All but Blind Questions and Answers
by Walter De la Mare

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Comment briefly on the poet's use of the word "blind." What other words reinforce our awareness of the blindness of the mole and the owl?

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In Walter De la Mare's poem "All But Blind," De la Mare doesn't say that the creatures are completely blind but, as the title states, all but blind.

De la Mare emphasizes their blindness by using verbs that the reader would usually associate with someone doing something in an aimless or out-of-control manner. For example, he says that the mole "gropes for worms" and the owl "blunders on her way."

In addition, he describes how a bat "twirls" through the night. The reader would probably assume that any flying object that twirls, such as an airplane, was out of control and about to crash. However, he doesn't say that the bat loses control. He doesn't say that the mole doesn't get the worms or that the owl doesn't find his way.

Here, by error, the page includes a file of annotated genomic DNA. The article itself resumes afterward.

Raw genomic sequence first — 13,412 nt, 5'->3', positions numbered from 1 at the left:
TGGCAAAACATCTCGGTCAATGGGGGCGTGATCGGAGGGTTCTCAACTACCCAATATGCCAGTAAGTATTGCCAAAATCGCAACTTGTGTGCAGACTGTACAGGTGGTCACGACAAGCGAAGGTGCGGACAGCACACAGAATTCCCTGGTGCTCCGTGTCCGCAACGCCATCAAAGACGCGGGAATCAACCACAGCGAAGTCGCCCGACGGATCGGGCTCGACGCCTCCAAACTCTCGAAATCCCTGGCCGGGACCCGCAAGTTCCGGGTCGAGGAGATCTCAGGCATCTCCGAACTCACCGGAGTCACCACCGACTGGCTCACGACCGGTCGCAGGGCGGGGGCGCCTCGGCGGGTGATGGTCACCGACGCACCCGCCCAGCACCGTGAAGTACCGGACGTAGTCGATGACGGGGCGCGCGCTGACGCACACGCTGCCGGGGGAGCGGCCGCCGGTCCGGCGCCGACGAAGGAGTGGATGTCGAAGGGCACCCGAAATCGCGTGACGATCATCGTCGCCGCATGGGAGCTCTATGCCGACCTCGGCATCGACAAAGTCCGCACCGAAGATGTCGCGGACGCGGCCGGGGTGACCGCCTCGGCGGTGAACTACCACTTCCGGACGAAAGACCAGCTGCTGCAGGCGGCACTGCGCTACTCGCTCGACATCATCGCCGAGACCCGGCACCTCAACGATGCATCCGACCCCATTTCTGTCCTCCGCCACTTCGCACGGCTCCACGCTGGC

Despite what the author views as their disability, these creatures still live life and do what they need to survive, thereby asking the question: how blind are they, really?

De la Mare answers this in the last few lines of the poem.

And blind as are
These three to me,
So, blind to Someone
I must be.

In other words, the animals are only blind in comparison to the poet's own abilities. There are things that they can no doubt "see," even if it's through the use of another sense, that he could never perceive himself. As he says, someone observing him and his way of living life may see him as being blind as well.

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